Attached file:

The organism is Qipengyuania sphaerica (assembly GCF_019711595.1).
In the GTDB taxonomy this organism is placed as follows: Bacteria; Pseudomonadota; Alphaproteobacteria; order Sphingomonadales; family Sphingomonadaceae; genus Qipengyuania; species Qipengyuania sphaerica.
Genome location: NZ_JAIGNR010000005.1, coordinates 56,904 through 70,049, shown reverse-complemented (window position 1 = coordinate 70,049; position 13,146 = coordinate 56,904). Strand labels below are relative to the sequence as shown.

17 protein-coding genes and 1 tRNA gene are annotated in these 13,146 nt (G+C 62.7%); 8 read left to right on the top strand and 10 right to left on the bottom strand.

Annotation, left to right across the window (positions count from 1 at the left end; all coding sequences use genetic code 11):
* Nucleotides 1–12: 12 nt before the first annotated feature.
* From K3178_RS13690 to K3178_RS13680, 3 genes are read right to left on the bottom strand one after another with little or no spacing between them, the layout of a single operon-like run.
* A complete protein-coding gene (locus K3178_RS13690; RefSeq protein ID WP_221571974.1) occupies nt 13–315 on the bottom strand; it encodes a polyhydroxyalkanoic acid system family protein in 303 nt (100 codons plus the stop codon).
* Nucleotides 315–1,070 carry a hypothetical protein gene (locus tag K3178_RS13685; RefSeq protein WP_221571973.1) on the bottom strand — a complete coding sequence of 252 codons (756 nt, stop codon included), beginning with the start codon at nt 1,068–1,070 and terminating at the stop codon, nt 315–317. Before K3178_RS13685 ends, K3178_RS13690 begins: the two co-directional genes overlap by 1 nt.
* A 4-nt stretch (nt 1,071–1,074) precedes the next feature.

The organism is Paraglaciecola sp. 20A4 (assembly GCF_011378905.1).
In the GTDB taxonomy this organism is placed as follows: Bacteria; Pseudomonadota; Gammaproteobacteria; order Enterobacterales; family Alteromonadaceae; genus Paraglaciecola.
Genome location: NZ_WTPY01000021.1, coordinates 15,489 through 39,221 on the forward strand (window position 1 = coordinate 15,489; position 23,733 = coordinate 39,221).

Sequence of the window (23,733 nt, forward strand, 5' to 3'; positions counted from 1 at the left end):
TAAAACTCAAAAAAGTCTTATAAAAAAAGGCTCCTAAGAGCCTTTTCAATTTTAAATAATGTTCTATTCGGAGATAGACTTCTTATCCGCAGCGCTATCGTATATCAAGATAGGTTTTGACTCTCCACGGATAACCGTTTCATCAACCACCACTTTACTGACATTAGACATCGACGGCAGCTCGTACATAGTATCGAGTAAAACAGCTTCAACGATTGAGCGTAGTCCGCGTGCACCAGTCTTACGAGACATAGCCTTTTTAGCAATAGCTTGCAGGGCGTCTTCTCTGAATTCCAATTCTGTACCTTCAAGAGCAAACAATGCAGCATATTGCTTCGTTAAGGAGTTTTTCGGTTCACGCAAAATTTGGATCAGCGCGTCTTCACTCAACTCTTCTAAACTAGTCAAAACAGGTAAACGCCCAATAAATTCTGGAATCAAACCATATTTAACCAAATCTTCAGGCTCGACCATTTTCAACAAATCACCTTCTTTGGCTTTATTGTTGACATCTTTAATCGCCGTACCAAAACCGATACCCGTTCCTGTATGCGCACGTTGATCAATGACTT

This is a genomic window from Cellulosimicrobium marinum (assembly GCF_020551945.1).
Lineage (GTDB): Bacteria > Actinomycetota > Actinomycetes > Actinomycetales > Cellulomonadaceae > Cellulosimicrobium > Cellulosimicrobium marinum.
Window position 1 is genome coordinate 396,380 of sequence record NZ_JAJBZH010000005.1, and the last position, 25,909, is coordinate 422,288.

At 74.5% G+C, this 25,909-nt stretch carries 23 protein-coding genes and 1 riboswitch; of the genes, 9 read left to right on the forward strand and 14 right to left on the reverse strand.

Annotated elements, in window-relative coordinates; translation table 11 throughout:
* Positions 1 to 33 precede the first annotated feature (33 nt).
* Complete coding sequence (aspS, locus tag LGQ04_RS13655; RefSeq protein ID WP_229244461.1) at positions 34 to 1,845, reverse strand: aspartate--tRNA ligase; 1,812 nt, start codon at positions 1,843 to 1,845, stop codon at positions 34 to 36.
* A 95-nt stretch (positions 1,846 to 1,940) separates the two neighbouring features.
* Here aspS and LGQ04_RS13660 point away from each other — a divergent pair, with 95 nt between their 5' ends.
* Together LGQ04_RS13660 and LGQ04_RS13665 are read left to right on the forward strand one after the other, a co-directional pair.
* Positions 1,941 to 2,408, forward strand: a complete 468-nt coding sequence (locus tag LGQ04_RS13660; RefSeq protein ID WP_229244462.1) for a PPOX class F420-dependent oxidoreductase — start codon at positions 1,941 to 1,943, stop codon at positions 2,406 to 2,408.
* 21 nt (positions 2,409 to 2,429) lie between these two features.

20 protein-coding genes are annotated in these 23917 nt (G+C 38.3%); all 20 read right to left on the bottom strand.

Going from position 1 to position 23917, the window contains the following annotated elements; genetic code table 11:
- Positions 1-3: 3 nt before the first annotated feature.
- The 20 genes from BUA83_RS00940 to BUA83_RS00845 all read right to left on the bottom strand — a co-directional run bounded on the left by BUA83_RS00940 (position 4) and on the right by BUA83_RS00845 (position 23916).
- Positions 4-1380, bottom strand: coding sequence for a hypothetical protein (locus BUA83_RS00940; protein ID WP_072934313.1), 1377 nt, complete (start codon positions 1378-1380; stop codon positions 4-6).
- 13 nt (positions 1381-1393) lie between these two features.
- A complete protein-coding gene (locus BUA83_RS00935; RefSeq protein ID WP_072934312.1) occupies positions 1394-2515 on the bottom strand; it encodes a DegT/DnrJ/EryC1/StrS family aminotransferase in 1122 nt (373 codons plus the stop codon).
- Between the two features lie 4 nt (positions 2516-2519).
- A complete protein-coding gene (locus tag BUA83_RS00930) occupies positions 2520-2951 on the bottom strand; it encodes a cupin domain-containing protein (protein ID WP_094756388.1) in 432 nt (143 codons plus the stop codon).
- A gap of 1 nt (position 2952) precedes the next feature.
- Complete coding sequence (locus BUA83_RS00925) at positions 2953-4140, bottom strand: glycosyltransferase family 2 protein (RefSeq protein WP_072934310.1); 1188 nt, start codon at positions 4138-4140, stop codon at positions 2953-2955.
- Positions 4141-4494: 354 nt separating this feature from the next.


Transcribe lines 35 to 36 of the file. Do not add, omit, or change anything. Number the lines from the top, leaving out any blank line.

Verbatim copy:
- Between the two features lie 4 nt (positions 2516-2519).
- A complete protein-coding gene (locus tag BUA83_RS00930) occupies positions 2520-2951 on the bottom strand; it encodes a cupin domain-containing protein (protein ID WP_094756388.1) in 432 nt (143 codons plus the stop codon).